As for the bending it can be done also. The requirement that it be perfectly round has to be qualified, there would be some deviation from round with the best methods.

                        You should look at Diarco benders, that is what they do, hand powered, with rollers. You can find them quite cheap used. You don't need to buy one , but looking will give you ideas of what works.

                        I have done miles of accurately bent tubing for medical devices with one of these units and shop made dies.
                        I have found that the best way to form the radius while maintaining the diameter of the tube is to make the stationary wheel groove less than the desired finished radius of the tube to compensate for the tube spring back. The tubing needs to be overbent. Instead of using a roller as a follower, I used a bar with the tube O.D. radius milled into it. A bar like this worked best for me.

                        The tube will have a straight end before the bend starts, it may need to be bent then trimmed to the desired length. The ends will need to be cut perpindicular to the radius also.

                        I tried filling the tubing with sand and plugging the ends, filling the tube with Cerro-bend, (a low melt point alloy) but this proved to be unnecessary once the dies were perfected.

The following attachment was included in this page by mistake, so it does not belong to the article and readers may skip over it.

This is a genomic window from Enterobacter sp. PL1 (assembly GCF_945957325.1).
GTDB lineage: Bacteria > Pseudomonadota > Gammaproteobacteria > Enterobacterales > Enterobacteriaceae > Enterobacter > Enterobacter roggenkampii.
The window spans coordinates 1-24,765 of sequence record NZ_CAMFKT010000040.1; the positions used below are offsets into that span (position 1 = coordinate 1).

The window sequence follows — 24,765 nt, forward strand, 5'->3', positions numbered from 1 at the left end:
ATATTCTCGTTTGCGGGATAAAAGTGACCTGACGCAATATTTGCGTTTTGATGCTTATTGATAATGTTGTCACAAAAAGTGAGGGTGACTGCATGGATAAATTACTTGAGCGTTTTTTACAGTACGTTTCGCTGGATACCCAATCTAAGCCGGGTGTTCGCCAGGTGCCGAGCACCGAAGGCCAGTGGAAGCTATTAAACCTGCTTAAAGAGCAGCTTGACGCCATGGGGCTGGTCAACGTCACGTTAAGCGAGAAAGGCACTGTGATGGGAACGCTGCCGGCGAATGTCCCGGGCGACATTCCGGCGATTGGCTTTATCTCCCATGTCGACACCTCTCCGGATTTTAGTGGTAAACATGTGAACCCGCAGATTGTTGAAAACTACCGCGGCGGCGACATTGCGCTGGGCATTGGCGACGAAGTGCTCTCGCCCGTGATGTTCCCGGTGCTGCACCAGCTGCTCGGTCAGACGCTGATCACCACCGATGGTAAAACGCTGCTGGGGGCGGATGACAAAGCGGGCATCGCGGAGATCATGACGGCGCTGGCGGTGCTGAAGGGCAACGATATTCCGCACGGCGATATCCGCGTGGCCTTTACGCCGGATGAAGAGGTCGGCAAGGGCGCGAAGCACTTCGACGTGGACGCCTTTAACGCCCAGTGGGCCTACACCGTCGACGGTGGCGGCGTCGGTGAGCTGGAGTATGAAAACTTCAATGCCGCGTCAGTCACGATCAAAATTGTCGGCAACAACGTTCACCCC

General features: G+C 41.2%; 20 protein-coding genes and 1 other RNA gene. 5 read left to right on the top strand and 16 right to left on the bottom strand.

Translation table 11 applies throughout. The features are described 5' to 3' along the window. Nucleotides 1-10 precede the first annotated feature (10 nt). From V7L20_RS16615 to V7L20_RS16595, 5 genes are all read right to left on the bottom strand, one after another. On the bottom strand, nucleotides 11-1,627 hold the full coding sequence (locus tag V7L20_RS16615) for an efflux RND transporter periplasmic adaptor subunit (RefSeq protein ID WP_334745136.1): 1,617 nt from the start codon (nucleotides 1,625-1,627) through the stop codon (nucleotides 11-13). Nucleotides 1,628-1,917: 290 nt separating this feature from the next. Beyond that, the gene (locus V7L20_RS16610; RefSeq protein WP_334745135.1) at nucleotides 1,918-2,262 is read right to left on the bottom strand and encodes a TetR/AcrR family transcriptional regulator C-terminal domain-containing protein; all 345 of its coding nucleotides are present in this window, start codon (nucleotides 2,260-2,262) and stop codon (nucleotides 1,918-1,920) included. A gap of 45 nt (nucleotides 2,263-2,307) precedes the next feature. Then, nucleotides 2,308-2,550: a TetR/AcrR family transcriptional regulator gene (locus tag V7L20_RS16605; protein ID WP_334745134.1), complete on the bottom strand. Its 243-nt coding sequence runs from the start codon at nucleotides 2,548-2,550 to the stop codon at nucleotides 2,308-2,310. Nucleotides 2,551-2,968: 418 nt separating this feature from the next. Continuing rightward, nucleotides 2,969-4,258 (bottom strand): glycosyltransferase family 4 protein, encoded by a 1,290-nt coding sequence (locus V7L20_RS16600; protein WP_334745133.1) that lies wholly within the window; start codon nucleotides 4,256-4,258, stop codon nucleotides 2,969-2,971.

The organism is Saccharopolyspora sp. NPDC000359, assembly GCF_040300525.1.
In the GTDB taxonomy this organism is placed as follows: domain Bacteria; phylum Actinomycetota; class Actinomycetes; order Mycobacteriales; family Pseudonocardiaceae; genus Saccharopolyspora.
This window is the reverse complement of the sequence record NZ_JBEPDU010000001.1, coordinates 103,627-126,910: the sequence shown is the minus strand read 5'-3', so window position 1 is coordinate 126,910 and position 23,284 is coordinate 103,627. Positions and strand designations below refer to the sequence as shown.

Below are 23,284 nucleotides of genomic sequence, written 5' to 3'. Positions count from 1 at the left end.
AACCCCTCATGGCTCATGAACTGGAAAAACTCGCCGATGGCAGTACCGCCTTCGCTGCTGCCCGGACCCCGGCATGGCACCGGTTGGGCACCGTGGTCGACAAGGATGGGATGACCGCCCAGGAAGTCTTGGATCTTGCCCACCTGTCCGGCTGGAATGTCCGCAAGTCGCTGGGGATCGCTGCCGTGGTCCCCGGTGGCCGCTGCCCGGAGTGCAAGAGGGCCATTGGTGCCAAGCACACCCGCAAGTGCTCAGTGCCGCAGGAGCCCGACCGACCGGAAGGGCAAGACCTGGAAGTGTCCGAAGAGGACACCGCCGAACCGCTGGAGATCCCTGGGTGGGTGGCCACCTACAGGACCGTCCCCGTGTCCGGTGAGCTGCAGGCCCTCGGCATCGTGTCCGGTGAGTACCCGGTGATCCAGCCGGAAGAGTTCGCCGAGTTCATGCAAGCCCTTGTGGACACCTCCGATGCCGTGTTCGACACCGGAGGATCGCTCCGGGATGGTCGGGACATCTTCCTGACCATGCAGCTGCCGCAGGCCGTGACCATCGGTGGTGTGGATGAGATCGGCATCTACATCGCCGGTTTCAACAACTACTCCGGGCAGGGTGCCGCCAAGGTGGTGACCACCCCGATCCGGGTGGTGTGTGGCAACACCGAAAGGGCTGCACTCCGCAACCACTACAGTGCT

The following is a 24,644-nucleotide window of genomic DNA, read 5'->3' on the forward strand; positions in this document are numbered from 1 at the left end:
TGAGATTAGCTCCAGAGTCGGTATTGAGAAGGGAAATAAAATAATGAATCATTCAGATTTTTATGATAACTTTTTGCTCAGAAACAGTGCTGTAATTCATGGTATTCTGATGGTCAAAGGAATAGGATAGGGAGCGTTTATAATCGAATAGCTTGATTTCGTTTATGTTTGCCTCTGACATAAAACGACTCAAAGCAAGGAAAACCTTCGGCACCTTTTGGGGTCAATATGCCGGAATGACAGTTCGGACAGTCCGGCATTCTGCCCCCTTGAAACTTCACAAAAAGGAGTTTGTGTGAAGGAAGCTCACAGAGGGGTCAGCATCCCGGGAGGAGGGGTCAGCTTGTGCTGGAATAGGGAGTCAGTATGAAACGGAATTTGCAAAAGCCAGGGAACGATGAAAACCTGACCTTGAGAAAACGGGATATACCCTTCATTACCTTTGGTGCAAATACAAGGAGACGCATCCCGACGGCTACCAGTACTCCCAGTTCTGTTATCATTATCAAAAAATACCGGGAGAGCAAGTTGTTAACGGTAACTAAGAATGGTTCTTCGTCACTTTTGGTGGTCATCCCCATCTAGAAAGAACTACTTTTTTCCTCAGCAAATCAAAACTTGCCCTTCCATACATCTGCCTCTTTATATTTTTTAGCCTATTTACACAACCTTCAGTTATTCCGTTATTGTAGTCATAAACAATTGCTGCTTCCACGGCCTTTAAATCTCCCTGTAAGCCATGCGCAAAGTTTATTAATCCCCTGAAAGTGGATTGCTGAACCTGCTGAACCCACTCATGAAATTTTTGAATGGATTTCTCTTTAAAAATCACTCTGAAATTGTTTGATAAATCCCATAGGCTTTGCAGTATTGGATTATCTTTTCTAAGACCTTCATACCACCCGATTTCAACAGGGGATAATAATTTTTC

Some of the things that effected the bend radius were the speed of bending, the pressure that was applied to the mandrels, Different heat lots of material always seem to bend differently and the mandrels needed to be tuned or remade.

                        I guess I wanted to point out that it can be done, sometimes the less you know about the problems the better off you are, sometimes not.

                        I would be happy to explain better how it can be done if you have any questions or do not understand my post.


                        • #13
                          reality checker wrote...."Some of the things that effected the bend radius were the speed of bending, the pressure that was applied to the mandrels, Different heat lots of material always seem to bend differently and the mandrels needed to be tuned or remade."

                          I guess I don't understand......when talking about bending "mandrels" we're usually referring to a device that fits inside the tube to prevent collapse. Is that the same device you're talking about? If so, what do you mean by applying pressure to the mandrel?


                          • #14
                            Sorry, I meant pressure between the rollers or one roller and the follower that I had sucess using. I have always used the term mandrel to descibe anything used to form the work on. Ken Bauman


                            • #15
                              How about using a template of the groove to guide a smaller round-nosed cutter into the steel mandrel? Make a follower arm with a finger ( attached to the cross slide) that rubs the template held behind or above the work? Kinda like the copy attachment on a wood lathe. Thanks--Mike.